17 W W W. P B S R G. C O M 17 Best Value System: PIPS & PIRMS Identification of Potential Best-Value Pre Planning and Risk Management Measurement of Deviation from the Expectation PHASE 1 PHASE 2 PHASE 3 17 PIPS PIRMS Performance Information Procurement System Performance Information Risk Management System

18 W W W. P B S R G. C O M 18 What is the model? Identify the expert with as little effort as possible, using measurement and differential Transfer risk and control to the expert through preplanning and risk minimization, focusing on risk that are not controlled Hire the expert Use alignment, planning, & measurement in place of management, control, and direction Create a performance information environment to drive accountability and change Proactive vs. Reactive Supply chain (us mentality) Logic vs. Experience Predictable vs. Chance

19 W W W. P B S R G. C O M What are we trying to accomplish from a procurement perspective? Scenario 1 Scenario 2 Question: If Purchasing wants to buy a green circle, in which scenario is hiring the right green circle easiest to justify?

20 W W W. P B S R G. C O M 20 Filter 1 Past Performance Information Filter 2 Current Capability Filter 4 Prioritization (Identify Best Value) Filter 5 Cost Reasonableness Filter 6 Pre- Planning & Risk Min Time Quality of Vendors Filter 3 Interview Key Personnel Award High Low BV Process Measurement of Risk & Performance During the Contract

21 W W W. P B S R G. C O M Evaluation Criteria Past Performance Information Scope Plan Technical Risk Plan Risk Assessment & Value Added Plan (RAVA) Transition Schedule Financials/Cost Interviews

22 W W W. P B S R G. C O M Assessment: based on actuals

23 W W W. P B S R G. C O M 23 Identifying the Potential Best-Value Best-Value is the lowest price Best-Value is within [10%] of next highest ranked firm Best-Value can be justified based on other factors Best-Value is within budget Yes No Yes Best Value Prioritization Best Value Prioritization Yes No Go with Alternate Proposal or Cancel Proceed to Pre-Award Yes No Yes No Proceed to highest ranked proposal within budget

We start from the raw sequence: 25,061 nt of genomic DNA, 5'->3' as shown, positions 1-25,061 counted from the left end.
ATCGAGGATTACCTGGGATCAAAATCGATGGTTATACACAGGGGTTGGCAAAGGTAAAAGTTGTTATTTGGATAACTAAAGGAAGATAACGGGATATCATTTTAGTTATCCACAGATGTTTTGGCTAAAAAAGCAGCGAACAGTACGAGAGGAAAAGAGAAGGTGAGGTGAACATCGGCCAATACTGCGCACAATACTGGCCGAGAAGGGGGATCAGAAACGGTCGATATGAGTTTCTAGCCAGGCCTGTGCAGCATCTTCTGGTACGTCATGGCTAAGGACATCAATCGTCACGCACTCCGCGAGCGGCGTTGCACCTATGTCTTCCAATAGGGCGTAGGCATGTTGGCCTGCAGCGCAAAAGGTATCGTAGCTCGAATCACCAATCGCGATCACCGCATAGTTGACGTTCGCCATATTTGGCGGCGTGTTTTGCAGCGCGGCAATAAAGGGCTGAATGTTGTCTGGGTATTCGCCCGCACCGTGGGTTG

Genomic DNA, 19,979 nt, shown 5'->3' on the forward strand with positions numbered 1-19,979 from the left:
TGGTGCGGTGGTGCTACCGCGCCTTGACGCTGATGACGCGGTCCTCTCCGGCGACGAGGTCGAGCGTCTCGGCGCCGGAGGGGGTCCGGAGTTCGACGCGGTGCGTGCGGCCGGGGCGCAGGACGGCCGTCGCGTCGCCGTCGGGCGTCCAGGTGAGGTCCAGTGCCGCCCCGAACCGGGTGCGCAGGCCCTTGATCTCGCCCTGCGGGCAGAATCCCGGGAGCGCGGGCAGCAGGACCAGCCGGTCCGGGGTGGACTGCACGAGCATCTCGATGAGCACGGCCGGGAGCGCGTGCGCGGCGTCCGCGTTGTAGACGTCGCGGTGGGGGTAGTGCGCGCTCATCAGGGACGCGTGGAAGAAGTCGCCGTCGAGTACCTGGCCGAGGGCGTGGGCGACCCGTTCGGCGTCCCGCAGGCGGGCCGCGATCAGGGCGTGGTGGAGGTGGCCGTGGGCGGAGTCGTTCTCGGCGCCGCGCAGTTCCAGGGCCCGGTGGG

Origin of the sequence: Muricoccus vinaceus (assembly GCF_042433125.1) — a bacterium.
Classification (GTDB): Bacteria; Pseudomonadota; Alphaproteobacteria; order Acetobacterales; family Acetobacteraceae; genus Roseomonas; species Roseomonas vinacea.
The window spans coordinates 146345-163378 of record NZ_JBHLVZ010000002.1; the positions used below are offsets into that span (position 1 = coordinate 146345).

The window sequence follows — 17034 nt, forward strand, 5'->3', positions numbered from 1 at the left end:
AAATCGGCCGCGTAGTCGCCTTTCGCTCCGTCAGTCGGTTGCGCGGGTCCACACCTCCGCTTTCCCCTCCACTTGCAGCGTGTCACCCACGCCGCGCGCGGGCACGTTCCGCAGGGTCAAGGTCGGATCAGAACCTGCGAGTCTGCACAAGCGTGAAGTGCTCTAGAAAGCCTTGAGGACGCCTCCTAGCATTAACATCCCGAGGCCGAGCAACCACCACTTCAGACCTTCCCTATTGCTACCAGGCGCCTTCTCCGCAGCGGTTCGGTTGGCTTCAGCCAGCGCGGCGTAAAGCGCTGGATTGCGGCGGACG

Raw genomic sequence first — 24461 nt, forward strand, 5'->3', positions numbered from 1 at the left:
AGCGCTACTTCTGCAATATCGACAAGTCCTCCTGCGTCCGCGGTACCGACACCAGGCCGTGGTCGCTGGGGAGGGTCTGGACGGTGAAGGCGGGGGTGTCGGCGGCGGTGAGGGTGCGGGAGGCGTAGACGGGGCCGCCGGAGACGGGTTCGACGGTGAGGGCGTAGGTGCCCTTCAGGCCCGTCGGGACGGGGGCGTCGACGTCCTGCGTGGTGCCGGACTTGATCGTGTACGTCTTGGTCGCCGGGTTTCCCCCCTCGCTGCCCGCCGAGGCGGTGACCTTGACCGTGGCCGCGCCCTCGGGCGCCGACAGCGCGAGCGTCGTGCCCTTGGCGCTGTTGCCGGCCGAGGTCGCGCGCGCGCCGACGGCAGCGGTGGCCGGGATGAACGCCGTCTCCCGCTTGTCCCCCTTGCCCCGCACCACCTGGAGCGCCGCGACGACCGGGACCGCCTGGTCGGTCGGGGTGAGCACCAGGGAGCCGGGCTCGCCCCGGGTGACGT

24 W W W. P B S R G. C O M 24 Best Value System Identification of Potential Best-Value Pre Planning and Risk Management Measurement of Deviation from the Expectation PHASE 1 PHASE 2 PHASE 3

25 W W W. P B S R G. C O M Initial conditions Final conditions Project Management Model Time Laws M1 C1M2 C1: Client Expectations based decisions and various factors – may or may not be realistic M1: Measured vendor plan that more accurately describe the initial conditions replaces C1 – converts to a predictive contract M2: RMP/WRR measures deviation & performance to plan M3: Final performance measurement M3

26 W W W. P B S R G. C O M VB C Buyer Controls Vendor Through Contract Traditional Risk Model

27 W W W. P B S R G. C O M VB C Vendor Manages/Minimizes Risk With Contract - Contract is predictive Best Value Risk Model

28 W W W. P B S R G. C O M 28 Pre Award Period What is it / Why is it important Period of time allotted to potential best value vendor (aka the Expert) to: Think about and preplan the project Set a plan for its delivery / clarify that your proposal is accurate Identify the risks and issues that could cause the plan to deviate Identify what you dont know and when you will know it and how the plan could change based upon what you discover Set plans to minimize those risks from occurring Address all the concerns and risks of the client

29 W W W. P B S R G. C O M 29 Pre Award Period What is it / Why is it important Period of time allotted to potential best value vendor (aka the Expert) to: Know how they are being successful and adding value (measurement) What metrics you will use and how you will report them What is the current baseline condition we are comparing against Identify what you need from the client and have a plan for getting it Have completely aligned expectations between all parties so everyone knows what is going to transpire and what they are supposed to do